Original research should be encouraged by taking into account any evidence of power in this direction which a candidate for a fellowship is able to give.
But this, clearly, was only in moderation. In 1877 the Commons Committee stage of the Universities of Oxford and Cambridge Bill saw Gathorne Hardy (then Home secretary) note:
“here was, however, no intention to carry research to the extravagant lengths which some speakers and writers feared would be the case, and which would utterly pervert the purposes of the University.
The Act as published included a clause (section 16, paragraph 3) explicitly allowing statutory commissioners to direct the use of university funds (constituted of college contributions that could now be required) for “the conducting of investigations within the university in any branch of learning or inquiry connected with the studies of the university”. Further clauses included provisions allowing the use of these funds for the purchase of “apparatus” to further research. But the specific clause allowing for the funding of professorial chairs devoted entirely to research did not make it out of Committee.
The government is here to help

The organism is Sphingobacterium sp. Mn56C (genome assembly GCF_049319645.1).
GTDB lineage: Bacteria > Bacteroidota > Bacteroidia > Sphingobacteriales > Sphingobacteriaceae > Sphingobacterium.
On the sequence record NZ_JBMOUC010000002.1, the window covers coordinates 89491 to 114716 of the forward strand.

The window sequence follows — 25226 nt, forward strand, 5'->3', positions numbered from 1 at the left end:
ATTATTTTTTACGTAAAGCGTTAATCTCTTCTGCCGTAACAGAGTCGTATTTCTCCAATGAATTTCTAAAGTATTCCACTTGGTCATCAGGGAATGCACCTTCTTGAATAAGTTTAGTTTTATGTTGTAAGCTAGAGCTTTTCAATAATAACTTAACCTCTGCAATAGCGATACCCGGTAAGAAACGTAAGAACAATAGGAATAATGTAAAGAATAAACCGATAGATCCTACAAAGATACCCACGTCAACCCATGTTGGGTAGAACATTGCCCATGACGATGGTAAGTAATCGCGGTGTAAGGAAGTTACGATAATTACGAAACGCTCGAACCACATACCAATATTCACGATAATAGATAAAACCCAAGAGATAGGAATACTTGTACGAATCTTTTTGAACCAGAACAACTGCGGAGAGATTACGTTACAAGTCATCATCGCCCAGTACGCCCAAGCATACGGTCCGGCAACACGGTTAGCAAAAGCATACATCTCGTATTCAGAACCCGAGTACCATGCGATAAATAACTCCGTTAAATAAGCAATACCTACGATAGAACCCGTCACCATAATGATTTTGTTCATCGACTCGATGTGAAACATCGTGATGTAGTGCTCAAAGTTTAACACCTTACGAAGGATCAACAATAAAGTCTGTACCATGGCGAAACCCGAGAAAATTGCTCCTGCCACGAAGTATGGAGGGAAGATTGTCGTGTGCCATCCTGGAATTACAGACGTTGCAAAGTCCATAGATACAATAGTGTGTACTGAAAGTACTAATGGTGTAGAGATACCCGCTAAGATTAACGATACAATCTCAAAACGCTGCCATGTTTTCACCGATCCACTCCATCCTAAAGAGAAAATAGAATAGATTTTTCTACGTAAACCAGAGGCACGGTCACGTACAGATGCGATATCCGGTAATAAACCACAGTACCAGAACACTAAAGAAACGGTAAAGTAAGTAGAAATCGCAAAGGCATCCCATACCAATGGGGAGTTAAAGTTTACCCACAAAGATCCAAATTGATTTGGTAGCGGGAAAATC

You didn’t misread that, this was the government intervening in the governance and policies of an autonomous higher education provider. But we moved even further away from the Humboldtian ideal when the government started regularly giving universities money. Before RB Haldane proposed the idea of the University Grants Committee in 1904 (it became established in 1918) Parliament would occasionally send a bit of money to the universities in the form of a land grant. The First World War soaked up money and saw countless university students and staff go to the front lines never return, with the result that the then 19 UK universities were seriously under-resourced and distinctly hard up for cash.
The UGC money was (largely) for teaching, but a 1915 White Paper (Scheme for the organisation and development of scientific and industrial research) made the populist middle-of-a-war argument that we’d be a lot better off if we systemised and increased financial support for research – both on a military and civic basis. It proposed a Committee of the Privy Council – that later became (via an Order in Council) the Committee for Science and Industrial Research – which would fund research in all kinds of places, though it noted: